'In those days came John the Baptist, preaching in the wilderness of Judaea, 2. And saying, Repent ye: for the kingdom of heaven is at hand. 3. For this is He that was spoken of by the prophet Esaias, saying, The voice of one crying in the wilderness, Prepare ye the way of the Lord, make His paths straight. 4. And the same John had his raiment of camel's hair, and a leathern girdle about his loins; and his meat was locusts and wild honey. 5. Then went out to him Jerusalem, and all Judaea, and all
Alexander Maclaren—Expositions of Holy Scripture

The Baptism of Jesus
'Then cometh Jesus from Galilee to Jordan unto John, to be baptized of him. 14. But John forbad Him, saying, I have need to be baptized of Thee, and comest Thou to me? 15. And Jesus answering said unto him, Suffer it to be so now: for thus it becometh us to fulfil all righteousness. Then he suffered Him. 16. And Jesus, when He was baptized, went up straightway out of the water: and, lo, the heavens were opened unto Him, and He saw the Spirit of God descending like a dove, and lighting upon Him: 17.
Alexander Maclaren—Expositions of Holy Scripture

And saying, Repent ye: for the kingdom of Heaven is at band.--MATT. iii. 2. From that time Jesus began to preach, and to say, Repent: for the Kingdom of Heaven is at hand.--MATT. iv. 17. "Whereupon, O King Agrippa, I was not disobedient unto the heavenly vision: but shewed first unto them of Damascus, and at Jerusalem, and throughout all the coasts of Judaea, and then to the Qentiles, that they should repent and torn to God, and do works meet for repentance."--ACTS xxvi. 19,20. In the mouths of three
Catherine Booth—Godliness

John the Baptist's Person and Preaching.
(in the Wilderness of Judæa, and on the Banks of the Jordan, Occupying Several Months, Probably a.d. 25 or 26.) ^A Matt. III. 1-12; ^B Mark I. 1-8; ^C Luke III. 1-18. ^b 1 The beginning of the gospel [John begins his Gospel from eternity, where the Word is found coexistent with God. Matthew begins with Jesus, the humanly generated son of Abraham and David, born in the days of Herod the king. Luke begins with the birth of John the Baptist, the Messiah's herald; and Mark begins with the ministry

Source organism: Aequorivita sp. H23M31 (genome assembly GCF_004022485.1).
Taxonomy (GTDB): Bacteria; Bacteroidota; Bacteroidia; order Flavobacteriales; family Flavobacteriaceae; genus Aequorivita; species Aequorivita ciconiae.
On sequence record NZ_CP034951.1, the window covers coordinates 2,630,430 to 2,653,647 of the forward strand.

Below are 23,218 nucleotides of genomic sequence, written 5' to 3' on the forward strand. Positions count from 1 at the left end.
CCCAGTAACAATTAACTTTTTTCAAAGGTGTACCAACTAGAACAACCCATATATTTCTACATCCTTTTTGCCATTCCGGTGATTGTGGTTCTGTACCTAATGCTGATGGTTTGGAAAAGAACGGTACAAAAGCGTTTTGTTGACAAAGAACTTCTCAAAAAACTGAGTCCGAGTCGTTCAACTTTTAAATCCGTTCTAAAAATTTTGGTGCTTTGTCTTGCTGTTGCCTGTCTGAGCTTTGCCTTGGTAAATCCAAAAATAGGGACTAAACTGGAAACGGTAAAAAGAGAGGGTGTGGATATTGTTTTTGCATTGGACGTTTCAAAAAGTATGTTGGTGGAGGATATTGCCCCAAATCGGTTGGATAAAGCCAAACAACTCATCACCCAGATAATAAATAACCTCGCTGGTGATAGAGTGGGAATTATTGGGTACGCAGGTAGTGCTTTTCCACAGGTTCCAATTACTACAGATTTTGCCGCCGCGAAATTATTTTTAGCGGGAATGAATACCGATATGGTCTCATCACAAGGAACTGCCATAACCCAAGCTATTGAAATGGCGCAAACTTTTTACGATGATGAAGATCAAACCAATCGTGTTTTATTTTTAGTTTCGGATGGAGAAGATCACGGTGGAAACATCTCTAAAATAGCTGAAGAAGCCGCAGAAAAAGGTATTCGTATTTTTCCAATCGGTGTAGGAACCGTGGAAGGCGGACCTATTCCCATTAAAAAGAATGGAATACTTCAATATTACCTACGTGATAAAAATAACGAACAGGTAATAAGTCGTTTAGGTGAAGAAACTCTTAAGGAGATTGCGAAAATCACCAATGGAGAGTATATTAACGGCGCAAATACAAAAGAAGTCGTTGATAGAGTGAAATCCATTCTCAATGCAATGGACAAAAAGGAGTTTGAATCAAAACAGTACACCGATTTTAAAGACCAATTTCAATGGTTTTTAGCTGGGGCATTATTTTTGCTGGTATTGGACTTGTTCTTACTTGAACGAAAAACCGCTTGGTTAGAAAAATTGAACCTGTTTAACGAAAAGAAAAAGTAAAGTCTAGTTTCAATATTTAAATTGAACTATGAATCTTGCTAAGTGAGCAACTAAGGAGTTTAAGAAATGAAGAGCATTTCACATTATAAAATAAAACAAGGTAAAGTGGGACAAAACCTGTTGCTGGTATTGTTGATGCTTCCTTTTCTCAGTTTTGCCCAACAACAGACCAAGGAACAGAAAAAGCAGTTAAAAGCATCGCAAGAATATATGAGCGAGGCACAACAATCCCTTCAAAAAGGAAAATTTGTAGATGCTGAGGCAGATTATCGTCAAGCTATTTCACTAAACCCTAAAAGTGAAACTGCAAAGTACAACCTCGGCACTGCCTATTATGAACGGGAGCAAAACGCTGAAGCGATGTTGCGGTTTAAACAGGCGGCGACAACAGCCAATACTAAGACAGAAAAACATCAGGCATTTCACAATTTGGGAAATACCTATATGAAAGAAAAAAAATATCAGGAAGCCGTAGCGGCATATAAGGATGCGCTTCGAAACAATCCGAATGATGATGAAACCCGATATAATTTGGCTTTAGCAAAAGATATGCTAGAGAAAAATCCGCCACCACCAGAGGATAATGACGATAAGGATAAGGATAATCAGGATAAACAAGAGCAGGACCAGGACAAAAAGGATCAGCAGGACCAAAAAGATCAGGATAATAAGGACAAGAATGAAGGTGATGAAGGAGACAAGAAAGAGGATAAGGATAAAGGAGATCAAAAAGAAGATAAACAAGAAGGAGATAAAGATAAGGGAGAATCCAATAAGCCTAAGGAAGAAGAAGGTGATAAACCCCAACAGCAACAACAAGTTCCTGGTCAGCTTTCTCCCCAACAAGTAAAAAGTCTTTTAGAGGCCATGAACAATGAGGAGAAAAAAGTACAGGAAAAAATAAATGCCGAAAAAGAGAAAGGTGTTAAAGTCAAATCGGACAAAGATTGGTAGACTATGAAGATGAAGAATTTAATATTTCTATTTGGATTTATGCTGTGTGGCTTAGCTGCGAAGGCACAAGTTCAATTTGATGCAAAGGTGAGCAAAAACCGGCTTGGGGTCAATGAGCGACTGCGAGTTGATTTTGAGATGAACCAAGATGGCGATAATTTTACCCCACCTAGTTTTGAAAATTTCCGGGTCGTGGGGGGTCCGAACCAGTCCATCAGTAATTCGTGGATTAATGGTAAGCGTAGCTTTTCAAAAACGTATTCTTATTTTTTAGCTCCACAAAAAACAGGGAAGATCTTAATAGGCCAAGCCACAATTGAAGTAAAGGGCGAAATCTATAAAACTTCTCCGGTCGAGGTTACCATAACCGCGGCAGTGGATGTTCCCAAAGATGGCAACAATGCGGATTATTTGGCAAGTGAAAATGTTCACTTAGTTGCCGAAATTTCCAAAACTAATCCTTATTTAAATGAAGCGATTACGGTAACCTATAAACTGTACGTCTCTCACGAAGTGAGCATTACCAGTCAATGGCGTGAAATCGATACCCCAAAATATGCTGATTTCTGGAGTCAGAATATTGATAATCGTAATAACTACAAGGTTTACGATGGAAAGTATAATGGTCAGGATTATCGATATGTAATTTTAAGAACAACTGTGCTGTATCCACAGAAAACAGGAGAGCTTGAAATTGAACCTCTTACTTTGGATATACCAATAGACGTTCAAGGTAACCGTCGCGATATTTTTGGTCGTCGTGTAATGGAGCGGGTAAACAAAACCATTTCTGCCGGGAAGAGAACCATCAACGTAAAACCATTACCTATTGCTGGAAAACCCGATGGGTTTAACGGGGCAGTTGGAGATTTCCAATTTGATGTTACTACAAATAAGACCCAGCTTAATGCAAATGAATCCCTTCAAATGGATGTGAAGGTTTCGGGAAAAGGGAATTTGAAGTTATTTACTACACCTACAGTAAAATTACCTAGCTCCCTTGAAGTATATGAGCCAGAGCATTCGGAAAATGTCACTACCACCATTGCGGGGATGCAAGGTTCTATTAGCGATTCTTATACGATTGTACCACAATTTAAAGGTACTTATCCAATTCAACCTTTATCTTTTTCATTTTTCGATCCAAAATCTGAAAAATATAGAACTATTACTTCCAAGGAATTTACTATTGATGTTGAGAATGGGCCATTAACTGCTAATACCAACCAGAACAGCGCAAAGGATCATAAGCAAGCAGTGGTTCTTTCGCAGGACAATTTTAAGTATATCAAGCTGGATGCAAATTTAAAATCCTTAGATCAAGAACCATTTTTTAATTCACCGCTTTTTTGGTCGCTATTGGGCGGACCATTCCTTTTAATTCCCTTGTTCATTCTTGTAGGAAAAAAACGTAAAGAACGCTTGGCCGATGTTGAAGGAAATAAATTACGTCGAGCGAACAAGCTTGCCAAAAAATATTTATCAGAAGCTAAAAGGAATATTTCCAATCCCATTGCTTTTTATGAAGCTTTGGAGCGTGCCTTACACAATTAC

J. W. McGarvey—The Four-Fold Gospel

Jesus Baptized by John in the Jordan.
(Jordan East of Jericho, Spring of a.d. 27.) ^A Matt. III. 13-17; ^B Mark I. 9-11; ^C Luke III. 21-23. ^b 9 And { ^a 13 Then} ^b it came to pass in those days, that Jesus came { ^a cometh} ^b from Nazareth of Galilee, ^a to the Jordan [Tradition fixes upon a ford of Jordan east of Jericho as the place where Jesus was baptized. It is the same section of the river which opened for the passage of Israel under Joshua, and later for Elijah and Elisha. This ford is seventy or eighty miles from Nazareth]
J. W. McGarvey—The Four-Fold Gospel

In the Fifteenth Year of Tiberius Cæsar and under the Pontificate of Annas and Caiaphas - a Voice in the Wilderness
THERE is something grand, even awful, in the almost absolute silence which lies upon the thirty years between the Birth and the first Messianic Manifestation of Jesus. In a narrative like that of the Gospels, this must have been designed; and, if so, affords presumptive evidence of the authenticity of what follows, and is intended to teach, that what had preceded concerned only the inner History of Jesus, and the preparation of the Christ. At last that solemn silence was broken by an appearance,
Alfred Edersheim—The Life and Times of Jesus the Messiah

The Baptism of Jesus: Its Higher Meaning.
The more we think of it, the better do we seem to understand how that Voice crying in the wilderness: Repent! for the Kingdom of Heaven is at hand,' awakened echoes throughout the land, and brought from city, village, and hamlet strangest hearers. For once, every distinction was levelled. Pharisee and Sadducee, outcast publican and semi-heathen soldier, met here as on common ground. Their bond of union was the common hope of Israel' - the only hope that remained: that of the Kingdom.' The long winter
Alfred Edersheim—The Life and Times of Jesus the Messiah